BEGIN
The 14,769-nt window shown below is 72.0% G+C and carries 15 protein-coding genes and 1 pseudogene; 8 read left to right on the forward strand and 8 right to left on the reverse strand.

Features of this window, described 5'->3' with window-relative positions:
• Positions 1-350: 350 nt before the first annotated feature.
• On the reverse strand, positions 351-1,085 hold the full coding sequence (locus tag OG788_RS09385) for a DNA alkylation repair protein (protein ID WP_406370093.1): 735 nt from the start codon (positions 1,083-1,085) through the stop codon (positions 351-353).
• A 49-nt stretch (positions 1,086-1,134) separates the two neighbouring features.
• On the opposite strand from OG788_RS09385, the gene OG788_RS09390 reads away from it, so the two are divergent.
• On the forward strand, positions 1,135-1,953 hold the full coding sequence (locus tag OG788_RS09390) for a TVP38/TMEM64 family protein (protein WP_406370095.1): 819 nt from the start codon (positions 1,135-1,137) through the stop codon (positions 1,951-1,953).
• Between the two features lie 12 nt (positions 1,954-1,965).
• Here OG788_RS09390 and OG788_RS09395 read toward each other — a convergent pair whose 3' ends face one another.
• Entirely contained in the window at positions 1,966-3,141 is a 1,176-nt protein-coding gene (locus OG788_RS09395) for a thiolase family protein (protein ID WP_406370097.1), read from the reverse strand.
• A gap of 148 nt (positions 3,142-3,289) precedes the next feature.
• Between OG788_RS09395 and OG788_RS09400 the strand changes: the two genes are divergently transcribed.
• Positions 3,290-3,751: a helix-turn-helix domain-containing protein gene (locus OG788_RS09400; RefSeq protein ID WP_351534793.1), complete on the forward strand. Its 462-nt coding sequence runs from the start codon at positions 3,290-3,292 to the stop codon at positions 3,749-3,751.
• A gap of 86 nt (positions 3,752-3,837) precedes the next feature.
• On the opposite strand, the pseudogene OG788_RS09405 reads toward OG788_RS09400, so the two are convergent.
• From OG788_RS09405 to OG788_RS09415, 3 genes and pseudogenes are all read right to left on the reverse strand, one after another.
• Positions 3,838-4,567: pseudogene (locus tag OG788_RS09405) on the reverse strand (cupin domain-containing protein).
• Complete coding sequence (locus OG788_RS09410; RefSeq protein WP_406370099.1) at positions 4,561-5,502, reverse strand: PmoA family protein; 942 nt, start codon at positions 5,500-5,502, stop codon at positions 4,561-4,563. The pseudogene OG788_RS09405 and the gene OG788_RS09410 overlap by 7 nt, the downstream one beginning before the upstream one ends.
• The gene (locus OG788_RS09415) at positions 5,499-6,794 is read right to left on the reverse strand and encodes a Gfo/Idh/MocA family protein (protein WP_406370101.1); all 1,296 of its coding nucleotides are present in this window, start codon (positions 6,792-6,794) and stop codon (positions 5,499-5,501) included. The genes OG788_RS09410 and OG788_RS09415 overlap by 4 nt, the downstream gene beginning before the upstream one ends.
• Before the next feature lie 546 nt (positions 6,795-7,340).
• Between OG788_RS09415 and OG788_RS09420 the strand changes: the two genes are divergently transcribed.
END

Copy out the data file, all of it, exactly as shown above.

The 14,769-nt window shown below is 72.0% G+C and carries 15 protein-coding genes and 1 pseudogene; 8 read left to right on the forward strand and 8 right to left on the reverse strand.

Features of this window, described 5'->3' with window-relative positions:
• Positions 1-350: 350 nt before the first annotated feature.
• On the reverse strand, positions 351-1,085 hold the full coding sequence (locus tag OG788_RS09385) for a DNA alkylation repair protein (protein ID WP_406370093.1): 735 nt from the start codon (positions 1,083-1,085) through the stop codon (positions 351-353).
• A 49-nt stretch (positions 1,086-1,134) separates the two neighbouring features.
• On the opposite strand from OG788_RS09385, the gene OG788_RS09390 reads away from it, so the two are divergent.
• On the forward strand, positions 1,135-1,953 hold the full coding sequence (locus tag OG788_RS09390) for a TVP38/TMEM64 family protein (protein WP_406370095.1): 819 nt from the start codon (positions 1,135-1,137) through the stop codon (positions 1,951-1,953).
• Between the two features lie 12 nt (positions 1,954-1,965).
• Here OG788_RS09390 and OG788_RS09395 read toward each other — a convergent pair whose 3' ends face one another.
• Entirely contained in the window at positions 1,966-3,141 is a 1,176-nt protein-coding gene (locus OG788_RS09395) for a thiolase family protein (protein ID WP_406370097.1), read from the reverse strand.
• A gap of 148 nt (positions 3,142-3,289) precedes the next feature.
• Between OG788_RS09395 and OG788_RS09400 the strand changes: the two genes are divergently transcribed.
• Positions 3,290-3,751: a helix-turn-helix domain-containing protein gene (locus OG788_RS09400; RefSeq protein ID WP_351534793.1), complete on the forward strand. Its 462-nt coding sequence runs from the start codon at positions 3,290-3,292 to the stop codon at positions 3,749-3,751.
• A gap of 86 nt (positions 3,752-3,837) precedes the next feature.
• On the opposite strand, the pseudogene OG788_RS09405 reads toward OG788_RS09400, so the two are convergent.
• From OG788_RS09405 to OG788_RS09415, 3 genes and pseudogenes are all read right to left on the reverse strand, one after another.
• Positions 3,838-4,567: pseudogene (locus tag OG788_RS09405) on the reverse strand (cupin domain-containing protein).
• Complete coding sequence (locus OG788_RS09410; RefSeq protein WP_406370099.1) at positions 4,561-5,502, reverse strand: PmoA family protein; 942 nt, start codon at positions 5,500-5,502, stop codon at positions 4,561-4,563. The pseudogene OG788_RS09405 and the gene OG788_RS09410 overlap by 7 nt, the downstream one beginning before the upstream one ends.
• The gene (locus OG788_RS09415) at positions 5,499-6,794 is read right to left on the reverse strand and encodes a Gfo/Idh/MocA family protein (protein WP_406370101.1); all 1,296 of its coding nucleotides are present in this window, start codon (positions 6,792-6,794) and stop codon (positions 5,499-5,501) included. The genes OG788_RS09410 and OG788_RS09415 overlap by 4 nt, the downstream gene beginning before the upstream one ends.
• Before the next feature lie 546 nt (positions 6,795-7,340).
• Between OG788_RS09415 and OG788_RS09420 the strand changes: the two genes are divergently transcribed.